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Legislative Assembly for the ACT: 1999 Week 5 Hansard (6 May) . . Page.. 1518 ..

MR SPEAKER (continuing):

I challenge the Liberal and Labor MLAs to look the people of the ACT in the eye and say that donations of almost $5000 need not be publicly disclosed in the affairs of the ACT Assembly, as would be the case if we matched these Commonwealth proposals.

So, Mr Speaker, the attempt to shadow the Commonwealth law seems to be to be doomed, short of an astonishingly brazen combination of Liberal and Labor MLAs.

Accordingly, I want today to invite the whole Assembly to return the law to the much better position it was in prior to 1996. Major party MLAs need not be ashamed to admit an error - I expect that the public would in fact congratulate you on having the capacity to do so.

I turn now to the detail of the Bill.

The central provisions of the bill deals with two financial thresholds.

The first threshold is the total value of transactions which triggers the need for a donor, recipient of creditor to be reported. The Act currently sets that value at $1,500. Thus, donors of up to $1,499 go unreported.

The Commonwealth proposes for their scheme that this threshold be lifted to $5,000. I submit that this amount would be totally inappropriate for the ACT.

I propose that this threshold be returned to the figure it was prior to 1996, namely $500.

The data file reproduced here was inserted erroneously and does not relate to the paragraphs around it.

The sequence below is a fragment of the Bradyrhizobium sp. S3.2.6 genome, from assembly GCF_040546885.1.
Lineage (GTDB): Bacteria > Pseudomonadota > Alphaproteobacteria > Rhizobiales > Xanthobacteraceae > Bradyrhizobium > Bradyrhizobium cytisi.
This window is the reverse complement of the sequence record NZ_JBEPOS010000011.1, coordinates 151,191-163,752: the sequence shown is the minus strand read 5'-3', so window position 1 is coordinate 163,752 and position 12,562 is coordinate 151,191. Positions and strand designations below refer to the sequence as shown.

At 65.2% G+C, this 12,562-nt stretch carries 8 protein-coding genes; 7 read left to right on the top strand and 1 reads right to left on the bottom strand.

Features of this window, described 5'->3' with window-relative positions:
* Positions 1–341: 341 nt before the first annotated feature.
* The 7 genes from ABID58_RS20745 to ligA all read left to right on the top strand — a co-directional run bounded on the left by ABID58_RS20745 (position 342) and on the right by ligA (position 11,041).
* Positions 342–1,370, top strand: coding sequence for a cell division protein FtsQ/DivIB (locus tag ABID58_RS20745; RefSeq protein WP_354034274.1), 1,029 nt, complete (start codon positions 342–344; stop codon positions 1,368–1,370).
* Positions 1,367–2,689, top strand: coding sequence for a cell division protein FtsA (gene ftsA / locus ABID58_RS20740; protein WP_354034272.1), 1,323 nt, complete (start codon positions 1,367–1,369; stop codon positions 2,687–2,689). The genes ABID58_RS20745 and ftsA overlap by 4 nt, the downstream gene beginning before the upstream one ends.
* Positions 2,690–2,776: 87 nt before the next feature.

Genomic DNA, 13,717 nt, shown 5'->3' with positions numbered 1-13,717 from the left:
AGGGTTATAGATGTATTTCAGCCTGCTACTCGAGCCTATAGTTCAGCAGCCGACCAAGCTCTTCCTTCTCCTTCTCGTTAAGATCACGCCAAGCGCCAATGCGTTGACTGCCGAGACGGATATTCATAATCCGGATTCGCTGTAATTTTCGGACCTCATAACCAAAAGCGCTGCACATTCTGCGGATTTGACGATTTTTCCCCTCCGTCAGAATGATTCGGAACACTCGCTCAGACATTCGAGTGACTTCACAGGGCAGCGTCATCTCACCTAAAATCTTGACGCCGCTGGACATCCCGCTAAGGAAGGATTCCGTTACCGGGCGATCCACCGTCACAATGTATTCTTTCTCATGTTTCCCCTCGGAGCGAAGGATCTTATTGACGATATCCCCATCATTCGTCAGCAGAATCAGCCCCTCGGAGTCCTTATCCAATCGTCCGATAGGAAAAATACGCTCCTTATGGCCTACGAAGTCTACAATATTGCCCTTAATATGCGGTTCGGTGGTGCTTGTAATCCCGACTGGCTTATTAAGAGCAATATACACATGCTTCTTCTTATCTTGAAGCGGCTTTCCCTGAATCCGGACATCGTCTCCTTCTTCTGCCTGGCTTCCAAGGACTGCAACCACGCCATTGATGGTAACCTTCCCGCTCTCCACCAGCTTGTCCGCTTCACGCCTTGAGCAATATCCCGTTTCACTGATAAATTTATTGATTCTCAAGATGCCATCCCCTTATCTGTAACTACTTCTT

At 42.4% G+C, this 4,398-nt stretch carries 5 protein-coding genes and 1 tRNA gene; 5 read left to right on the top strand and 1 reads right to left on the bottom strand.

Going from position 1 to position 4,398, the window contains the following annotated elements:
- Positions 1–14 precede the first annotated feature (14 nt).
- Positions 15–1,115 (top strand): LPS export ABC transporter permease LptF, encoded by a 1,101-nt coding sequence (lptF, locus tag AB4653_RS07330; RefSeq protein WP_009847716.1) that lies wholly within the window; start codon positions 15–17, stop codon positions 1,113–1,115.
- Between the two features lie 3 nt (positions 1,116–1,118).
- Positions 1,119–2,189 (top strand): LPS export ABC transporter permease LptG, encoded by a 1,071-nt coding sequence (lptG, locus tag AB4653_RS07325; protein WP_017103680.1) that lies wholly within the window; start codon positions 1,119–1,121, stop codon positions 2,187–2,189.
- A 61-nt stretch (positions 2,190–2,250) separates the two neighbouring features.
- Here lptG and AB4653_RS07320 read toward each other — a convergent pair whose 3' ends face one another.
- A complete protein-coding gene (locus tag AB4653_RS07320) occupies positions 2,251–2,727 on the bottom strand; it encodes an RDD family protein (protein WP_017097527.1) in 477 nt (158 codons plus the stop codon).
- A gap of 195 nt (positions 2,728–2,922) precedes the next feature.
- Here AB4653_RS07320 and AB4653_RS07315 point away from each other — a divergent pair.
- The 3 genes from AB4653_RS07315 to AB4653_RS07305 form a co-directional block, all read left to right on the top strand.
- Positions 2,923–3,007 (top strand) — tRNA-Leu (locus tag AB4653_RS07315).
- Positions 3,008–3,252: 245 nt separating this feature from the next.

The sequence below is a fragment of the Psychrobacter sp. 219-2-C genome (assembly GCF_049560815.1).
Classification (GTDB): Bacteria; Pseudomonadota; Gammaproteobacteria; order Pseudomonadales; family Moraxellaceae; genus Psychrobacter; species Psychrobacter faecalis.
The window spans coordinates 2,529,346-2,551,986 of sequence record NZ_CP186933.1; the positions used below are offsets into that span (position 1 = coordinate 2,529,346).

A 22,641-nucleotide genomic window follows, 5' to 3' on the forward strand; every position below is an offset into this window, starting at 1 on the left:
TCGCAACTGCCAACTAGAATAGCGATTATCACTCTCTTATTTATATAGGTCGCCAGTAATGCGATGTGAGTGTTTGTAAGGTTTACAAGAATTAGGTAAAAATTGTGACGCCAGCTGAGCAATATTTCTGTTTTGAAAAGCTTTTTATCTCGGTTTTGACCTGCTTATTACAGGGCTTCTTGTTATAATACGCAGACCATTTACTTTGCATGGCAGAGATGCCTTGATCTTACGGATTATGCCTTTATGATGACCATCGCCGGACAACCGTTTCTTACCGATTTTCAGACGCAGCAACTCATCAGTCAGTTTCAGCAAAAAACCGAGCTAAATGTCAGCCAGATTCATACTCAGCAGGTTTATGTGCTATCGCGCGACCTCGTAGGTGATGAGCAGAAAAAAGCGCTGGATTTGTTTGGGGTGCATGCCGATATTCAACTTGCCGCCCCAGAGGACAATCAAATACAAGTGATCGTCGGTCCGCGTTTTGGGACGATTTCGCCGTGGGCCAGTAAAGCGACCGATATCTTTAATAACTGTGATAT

The second threshold is the value of individual transactions which must be counted in determining whether the first threshold has been reached. The Act currently sets a general threshold of $500. The effect of this is that all items up to $499 can be disregarded. This makes possible the 'loophole' problem whereby a series of small donations, potentially adding up to a large amount, can go unreported, thus allowing potential evasion of the primary threshold of $1,500.

This current loophole is absurd. I said so at the time in 1996, and it has been criticised by the media, the Pettit Commission report, and even the Electoral Commissioner.

Members, the proper figure for the first threshold is a matter, I concede, upon which reasonable minds can differ. That first threshold defines what the Assembly regards as small donors who are expressing their support with a few dollars, who are not seriously buying political favour for a lobby group or business, and who deserve a little privacy. Personally, I think that $500 is about as far as I can push that concept. I will leave it to others to try to defend the figure of $1,500. The federal figure of $5,000 is simply not acceptable for the ACT.

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